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UK – Number of temporary employees down 3.7%, unemployment lowest since 1974

14 May 2019

The number of temporary employees in the UK fell by 3.7% on a seasonally adjusted basis to a total of 1.52 million in the three-month period from January through to March 2019 when compared to the same period a year ago, according to the Office for National Statistics.

Temporary workers are self-identified when surveyed by the ONS, and they include those who are on fixed-period contracts, agency temp workers, casual workers, seasonal workers and others in temporary work.

The number of temporary employees as a percentage of total employment was 5.5%, down slightly from 5.8% compared to the same period a year ago.

Compared to the previous period ended in January 2019, the number of temporary employees also saw a decrease of 1.1%.

Of the 1.52 million temporary employees during the period ended March 2019, approximately 387,200 were temporary because they could not find a permanent job; 451,00 did not want a permanent job; 131,000 had a contract with a period of training; and 558,800 cited other reasons.

ONS also published labour market figures for the three-month period ended March 2019.

The UK employment rate was estimated at 76.1%, higher than for a year earlier (75.6%) and the joint-highest figure on record.

At the same time, the UK unemployment rate was estimated at 3.8%; it has not been lower since October to December 1974.

Meanwhile, the UK economic inactivity rate was estimated at 20.8%, lower than for a year earlier (21.1%) and close to a record low.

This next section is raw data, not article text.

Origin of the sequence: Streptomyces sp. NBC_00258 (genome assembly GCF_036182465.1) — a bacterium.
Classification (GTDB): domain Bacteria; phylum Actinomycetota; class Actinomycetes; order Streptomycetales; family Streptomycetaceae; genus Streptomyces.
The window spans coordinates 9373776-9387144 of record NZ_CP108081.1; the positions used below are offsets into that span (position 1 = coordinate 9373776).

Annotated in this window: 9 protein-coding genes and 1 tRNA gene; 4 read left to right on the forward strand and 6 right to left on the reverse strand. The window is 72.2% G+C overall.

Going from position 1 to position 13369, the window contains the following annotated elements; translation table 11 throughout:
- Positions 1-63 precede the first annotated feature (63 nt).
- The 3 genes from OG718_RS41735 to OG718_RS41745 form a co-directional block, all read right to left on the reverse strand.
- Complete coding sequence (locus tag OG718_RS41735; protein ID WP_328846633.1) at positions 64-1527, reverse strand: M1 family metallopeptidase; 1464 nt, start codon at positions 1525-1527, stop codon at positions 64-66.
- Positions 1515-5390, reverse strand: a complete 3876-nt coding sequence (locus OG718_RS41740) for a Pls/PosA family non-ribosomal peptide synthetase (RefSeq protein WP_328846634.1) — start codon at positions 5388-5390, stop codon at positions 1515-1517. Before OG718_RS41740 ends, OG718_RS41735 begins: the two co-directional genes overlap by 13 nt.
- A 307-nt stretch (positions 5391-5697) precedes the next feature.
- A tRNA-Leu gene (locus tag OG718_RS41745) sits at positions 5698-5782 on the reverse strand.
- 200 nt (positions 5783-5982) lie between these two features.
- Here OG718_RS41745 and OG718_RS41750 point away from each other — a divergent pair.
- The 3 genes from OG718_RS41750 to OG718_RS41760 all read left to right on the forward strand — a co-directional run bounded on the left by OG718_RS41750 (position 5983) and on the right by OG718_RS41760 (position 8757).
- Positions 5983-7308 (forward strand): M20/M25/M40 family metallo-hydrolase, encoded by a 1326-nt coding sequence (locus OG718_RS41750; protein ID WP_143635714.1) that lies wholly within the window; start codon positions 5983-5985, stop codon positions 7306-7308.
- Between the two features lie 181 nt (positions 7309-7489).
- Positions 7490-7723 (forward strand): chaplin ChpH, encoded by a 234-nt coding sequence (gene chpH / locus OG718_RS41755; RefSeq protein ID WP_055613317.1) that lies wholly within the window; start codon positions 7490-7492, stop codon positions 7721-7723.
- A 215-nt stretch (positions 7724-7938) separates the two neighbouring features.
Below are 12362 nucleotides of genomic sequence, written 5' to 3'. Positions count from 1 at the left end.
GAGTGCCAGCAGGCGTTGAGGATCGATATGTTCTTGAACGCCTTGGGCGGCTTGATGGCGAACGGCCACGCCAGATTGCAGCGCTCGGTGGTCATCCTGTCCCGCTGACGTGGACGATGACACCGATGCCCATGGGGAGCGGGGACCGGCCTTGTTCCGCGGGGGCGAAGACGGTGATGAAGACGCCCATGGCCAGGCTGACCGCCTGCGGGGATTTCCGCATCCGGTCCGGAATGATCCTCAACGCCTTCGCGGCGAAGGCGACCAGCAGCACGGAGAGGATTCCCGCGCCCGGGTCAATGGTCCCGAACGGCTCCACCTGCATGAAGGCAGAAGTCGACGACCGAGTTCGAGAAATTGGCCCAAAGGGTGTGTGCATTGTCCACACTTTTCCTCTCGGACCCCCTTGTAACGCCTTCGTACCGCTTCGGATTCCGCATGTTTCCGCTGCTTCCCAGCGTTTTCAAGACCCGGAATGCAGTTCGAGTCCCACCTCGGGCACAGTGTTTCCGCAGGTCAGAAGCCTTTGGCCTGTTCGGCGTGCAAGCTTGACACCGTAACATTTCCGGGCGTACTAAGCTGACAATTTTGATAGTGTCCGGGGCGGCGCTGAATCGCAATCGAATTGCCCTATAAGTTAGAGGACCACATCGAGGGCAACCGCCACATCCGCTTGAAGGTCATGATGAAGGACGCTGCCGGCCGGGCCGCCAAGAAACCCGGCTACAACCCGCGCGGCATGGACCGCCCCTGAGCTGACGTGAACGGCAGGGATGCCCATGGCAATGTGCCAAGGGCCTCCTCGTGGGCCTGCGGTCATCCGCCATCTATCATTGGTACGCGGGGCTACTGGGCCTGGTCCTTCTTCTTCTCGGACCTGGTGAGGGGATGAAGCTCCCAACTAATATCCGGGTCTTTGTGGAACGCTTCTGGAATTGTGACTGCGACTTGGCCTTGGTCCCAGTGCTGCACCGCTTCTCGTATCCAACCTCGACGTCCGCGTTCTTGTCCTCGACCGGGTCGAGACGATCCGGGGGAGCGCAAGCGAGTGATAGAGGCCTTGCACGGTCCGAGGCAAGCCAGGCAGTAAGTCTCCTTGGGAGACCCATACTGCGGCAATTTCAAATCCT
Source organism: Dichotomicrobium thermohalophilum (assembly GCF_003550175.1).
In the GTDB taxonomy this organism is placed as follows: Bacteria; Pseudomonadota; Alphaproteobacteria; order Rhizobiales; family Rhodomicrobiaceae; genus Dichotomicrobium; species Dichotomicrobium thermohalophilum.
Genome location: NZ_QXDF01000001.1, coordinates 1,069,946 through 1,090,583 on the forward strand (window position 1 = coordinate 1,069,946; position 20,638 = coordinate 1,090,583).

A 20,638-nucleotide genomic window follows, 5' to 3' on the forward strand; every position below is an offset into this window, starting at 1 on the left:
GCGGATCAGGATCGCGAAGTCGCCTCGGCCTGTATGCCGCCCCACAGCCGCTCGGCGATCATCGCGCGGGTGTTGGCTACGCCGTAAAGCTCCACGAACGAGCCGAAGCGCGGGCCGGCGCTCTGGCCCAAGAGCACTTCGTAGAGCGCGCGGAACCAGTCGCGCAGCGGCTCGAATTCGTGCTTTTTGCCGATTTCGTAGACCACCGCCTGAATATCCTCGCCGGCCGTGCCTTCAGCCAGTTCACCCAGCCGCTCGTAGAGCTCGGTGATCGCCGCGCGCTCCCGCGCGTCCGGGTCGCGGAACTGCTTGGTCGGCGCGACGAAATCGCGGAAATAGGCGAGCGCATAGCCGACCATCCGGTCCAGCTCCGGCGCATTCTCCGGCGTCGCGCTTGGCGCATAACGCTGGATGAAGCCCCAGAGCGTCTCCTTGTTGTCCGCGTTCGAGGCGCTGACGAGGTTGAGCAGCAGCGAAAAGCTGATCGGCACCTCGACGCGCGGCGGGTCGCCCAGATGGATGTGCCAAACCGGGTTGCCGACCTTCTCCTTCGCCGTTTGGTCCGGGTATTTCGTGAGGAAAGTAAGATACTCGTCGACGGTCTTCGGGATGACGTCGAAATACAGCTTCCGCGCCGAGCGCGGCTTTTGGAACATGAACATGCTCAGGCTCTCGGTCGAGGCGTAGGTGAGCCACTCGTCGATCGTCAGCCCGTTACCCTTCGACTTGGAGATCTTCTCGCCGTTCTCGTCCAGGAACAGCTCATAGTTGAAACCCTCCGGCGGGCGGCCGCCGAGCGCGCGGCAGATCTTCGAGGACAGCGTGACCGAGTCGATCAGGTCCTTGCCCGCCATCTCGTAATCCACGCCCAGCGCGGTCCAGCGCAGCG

Average weekly earnings for employees (excluding bonuses) were estimated to have increased by 3.3%, before adjusting for inflation, and by 1.5%, after adjusting for inflation, compared with a year earlier.

Including bonuses, average weekly earnings for employees were estimated to have increased by 3.2%, before adjusting for inflation, and by 1.3%, after adjusting for inflation, compared with a year earlier.

For the period from February to April 2019, there were an estimated 846,000 vacancies in the UK, 28,000 more than a year earlier.

 Recruitment & Employment Confederation (REC) director of policy and campaigns Tom Hadley, commented, “Today’s figures continue to show a thriving jobs market, with employment still at a record high and unemployment continuing to fall. The major challenge for employers is finding the right candidates, which is why recruitment professionals continue to work flat out to fill roles across all sectors of the economy. However, there are signs that employers are starting to be more cautious, as both these official statistics and Report on Jobs data show that vacancy numbers are starting to drop.”

Separately today, the Chartered Institute of Personnel and Development and The Adecco Group published its Labour Market Outlook report which found that employment growth set to continue in the second quarter but pay intentions remain subdued for most workers apart from new hires and key staff. It added that employment growth will continue to be driven by the private sector.

The report also found that despite rising recruitment and retention pressures, median basic pay expectations in the 12 months to March 2020 remain at 2%. However, pay expectations have fallen back in the private sector from 2.5% to 2% and have risen in the public sector from 1% to 1.5%.


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